Plate: A blend of stoneware and locally sourced wild clay.
Sake Cups: Glass
Plate: Hand-thrown and Hand-forged
Sake Cups: Moulding and Casting
Care: Handle with care, avoid harsh chemicals, protect against extreme temperatures, and periodically inspect for any signs of wear or damage.
Chloé Rosetta Bell and Celia Dowson's collaborative set, an exquisite fusion of stoneware and glass, is a testament to the harmonious dialogue between art and nature, expertly embodying the enchanting and varying qualities of water.
Chloé's stoneware and wild clay plates, adorned with brass and seaweed, serve as a compelling portal into the Earth's coastal essence. The brassplate within, reminiscent of sun-kissed treasures on the ocean floor, evokes a connection between land and sea. The surrounding stoneware and wild clay, mirroring the rugged coast, create a textured backdrop, seamlessly merging with the sea's influence. Specks of brown and shades of grey weave a narrative where land and sea are intertwined.
Celia's apricot-tinted glasses, gracefully perched on Chloé's plate, add a captivating layer to the ensemble. This glass works mirror the fluid grace of water, and their soft orange gradients complement the rich, earthy tones of the stoneware plates. Its glassy, smooth curves mimic water's serene nature. The circular openings and confident bodies held atop a flat, strong surface echo the sea's depth in miniature.
Together, Chloé and Celia's creations sing a soft harmony, where the intricate interplay of glass and stoneware symbolise thedifferent natures of water - soft and rugged, smoothand textured. This setstands as a tribute to their profound and distinct relationshipsto water, where the two artists have beautifully merged their unique voices into a seamless, flowing narrative of water's inspiration.
About the Artists
Chloé Rosetta Bell is a ceramicist who graduated from the Royal College of Art in 2019. Material-focused and primarily working in clay, her work is driven by her relationship with the land surrounding her home on the Isle of Wight. Situated in the Undercliff, it is one of the largest areas of urban landslip in Europe. Her practice seeks to create a tangible, physical celebration of this windswept landscape, and the livelihoods dependent on a specific landscape in general.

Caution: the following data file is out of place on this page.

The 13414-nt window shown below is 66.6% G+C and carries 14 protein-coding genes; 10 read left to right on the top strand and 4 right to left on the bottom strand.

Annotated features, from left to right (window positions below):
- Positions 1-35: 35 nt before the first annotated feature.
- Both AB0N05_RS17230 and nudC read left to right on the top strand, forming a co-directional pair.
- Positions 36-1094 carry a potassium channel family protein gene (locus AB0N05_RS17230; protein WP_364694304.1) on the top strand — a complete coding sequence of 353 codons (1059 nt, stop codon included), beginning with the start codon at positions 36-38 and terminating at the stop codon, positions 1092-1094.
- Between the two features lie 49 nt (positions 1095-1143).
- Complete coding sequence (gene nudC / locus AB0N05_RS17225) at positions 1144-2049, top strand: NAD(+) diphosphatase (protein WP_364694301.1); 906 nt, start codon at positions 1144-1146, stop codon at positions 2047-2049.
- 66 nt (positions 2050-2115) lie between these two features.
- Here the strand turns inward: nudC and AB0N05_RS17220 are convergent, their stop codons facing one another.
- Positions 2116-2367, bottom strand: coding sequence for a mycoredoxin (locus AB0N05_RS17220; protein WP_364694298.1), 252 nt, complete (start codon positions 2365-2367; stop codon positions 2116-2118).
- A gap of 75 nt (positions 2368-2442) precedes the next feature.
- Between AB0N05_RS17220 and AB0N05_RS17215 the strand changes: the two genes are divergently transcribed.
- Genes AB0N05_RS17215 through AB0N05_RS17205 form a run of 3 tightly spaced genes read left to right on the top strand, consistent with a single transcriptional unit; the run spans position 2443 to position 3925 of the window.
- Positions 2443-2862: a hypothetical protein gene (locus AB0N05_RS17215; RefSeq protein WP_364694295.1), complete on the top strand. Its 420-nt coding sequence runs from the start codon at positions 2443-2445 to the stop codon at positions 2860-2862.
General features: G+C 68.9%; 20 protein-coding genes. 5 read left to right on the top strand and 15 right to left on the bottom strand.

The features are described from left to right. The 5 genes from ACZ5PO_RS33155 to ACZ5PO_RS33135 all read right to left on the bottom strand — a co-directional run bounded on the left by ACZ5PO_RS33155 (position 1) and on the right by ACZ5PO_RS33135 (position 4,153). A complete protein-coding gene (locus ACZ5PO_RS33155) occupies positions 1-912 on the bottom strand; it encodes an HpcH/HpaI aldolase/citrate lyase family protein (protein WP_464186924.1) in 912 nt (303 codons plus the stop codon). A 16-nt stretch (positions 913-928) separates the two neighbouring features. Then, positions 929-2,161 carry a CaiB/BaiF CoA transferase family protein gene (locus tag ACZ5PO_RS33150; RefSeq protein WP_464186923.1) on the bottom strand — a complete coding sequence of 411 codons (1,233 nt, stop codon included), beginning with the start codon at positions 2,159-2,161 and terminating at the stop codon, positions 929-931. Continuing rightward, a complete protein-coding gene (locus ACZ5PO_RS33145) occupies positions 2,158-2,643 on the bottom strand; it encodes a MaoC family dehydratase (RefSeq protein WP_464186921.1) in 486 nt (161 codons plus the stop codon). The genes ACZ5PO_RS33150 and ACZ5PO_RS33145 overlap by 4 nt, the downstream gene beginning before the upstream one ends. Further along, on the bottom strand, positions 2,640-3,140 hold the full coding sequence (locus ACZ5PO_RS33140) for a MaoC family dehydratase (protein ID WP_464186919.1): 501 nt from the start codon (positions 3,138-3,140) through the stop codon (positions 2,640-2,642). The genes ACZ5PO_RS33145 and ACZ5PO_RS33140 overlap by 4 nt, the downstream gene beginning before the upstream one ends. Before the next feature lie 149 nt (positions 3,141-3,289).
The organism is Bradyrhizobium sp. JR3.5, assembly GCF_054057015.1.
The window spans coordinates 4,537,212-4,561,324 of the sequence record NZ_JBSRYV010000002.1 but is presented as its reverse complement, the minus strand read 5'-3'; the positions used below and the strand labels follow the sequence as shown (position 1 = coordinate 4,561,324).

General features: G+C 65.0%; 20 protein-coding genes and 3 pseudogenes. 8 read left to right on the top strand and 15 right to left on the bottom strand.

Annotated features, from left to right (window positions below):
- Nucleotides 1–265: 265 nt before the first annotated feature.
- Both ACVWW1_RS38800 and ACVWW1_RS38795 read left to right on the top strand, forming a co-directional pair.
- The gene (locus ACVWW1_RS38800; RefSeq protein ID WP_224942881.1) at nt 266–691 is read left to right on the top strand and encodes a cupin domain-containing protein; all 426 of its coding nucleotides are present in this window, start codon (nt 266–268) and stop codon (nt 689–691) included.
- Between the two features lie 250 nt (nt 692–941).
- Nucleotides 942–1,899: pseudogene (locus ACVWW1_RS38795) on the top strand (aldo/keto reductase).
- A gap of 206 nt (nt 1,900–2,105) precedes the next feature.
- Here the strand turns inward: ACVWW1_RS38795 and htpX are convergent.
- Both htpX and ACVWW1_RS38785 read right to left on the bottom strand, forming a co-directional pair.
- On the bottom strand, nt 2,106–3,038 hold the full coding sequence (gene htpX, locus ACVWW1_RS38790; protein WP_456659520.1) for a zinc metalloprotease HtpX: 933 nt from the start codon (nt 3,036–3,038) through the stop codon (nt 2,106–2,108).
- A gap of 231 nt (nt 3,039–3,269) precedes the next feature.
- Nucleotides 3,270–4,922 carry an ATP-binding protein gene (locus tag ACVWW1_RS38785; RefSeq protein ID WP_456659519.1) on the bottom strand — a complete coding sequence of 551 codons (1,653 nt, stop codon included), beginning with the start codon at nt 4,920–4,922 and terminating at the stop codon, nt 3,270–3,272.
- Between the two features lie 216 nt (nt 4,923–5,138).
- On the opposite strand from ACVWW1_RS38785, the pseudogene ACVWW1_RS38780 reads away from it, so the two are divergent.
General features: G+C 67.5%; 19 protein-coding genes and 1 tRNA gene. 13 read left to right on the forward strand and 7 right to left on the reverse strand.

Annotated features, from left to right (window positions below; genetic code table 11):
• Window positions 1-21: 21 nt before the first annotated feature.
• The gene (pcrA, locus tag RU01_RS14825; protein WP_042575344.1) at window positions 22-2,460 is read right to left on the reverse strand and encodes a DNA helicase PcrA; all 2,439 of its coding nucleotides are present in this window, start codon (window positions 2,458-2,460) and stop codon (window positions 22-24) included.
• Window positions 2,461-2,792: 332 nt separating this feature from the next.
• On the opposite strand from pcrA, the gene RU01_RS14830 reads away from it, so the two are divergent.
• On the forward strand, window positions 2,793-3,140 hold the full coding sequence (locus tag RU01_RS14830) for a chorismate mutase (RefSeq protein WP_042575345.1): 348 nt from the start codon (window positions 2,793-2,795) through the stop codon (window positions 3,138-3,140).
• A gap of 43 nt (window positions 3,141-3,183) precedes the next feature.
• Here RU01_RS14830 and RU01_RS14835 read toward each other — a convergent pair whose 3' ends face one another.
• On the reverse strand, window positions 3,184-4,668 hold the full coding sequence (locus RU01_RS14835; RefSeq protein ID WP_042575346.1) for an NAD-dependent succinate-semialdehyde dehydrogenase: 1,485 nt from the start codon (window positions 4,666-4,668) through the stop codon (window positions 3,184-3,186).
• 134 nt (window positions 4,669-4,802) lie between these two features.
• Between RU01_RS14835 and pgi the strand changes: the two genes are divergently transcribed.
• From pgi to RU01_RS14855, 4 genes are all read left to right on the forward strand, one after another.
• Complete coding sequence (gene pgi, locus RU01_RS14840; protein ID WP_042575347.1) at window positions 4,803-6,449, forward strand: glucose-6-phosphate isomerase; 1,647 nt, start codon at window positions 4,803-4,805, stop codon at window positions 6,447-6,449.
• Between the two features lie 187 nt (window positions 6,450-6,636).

Chloé’s work is research-based. She will study materials, narratives and stories within a specific landscape to inform her collections. In one instance, she developed unique glazes from oyster shells at Porthilly Oyster Farm and chalk residue produced from washing Halen Môn’s sea salt. This method of research-based practice speaks to both how she creates and what she is saying with her work. Rosetta Bell creates an object that is at once beautiful in form, shape and texture. But, what is just as intriguing is how she does this whilst creating a physical and sensory piece of record of her landscape; a collision point between man and nature. Her work preserves her natural surroundings and the human livelihoods that depend upon it.
Celia Dowson is a graduate of the Royal College of Art, where she specialised in both ceramics and art. Prior to this, she completed her BA Hons in Ceramic Design from the University of the Arts London, Central Saint Martins. Dowson exhibits internationally and her work is included in two museum collections - Bullseye Projects, USA and New Taipei City Yingge Ceramic Museum, Taiwan. She has received a number of awards including a Bullseye Glass Award (2022), Wallpaper* Design Award (2020), FRANZ Rising Star Award (2019) and the Charlotte Fraser Award (2018). In 2017, Dowson received the Tom Helme Scholarship from the Queen Elizabeth Scholarship Trust.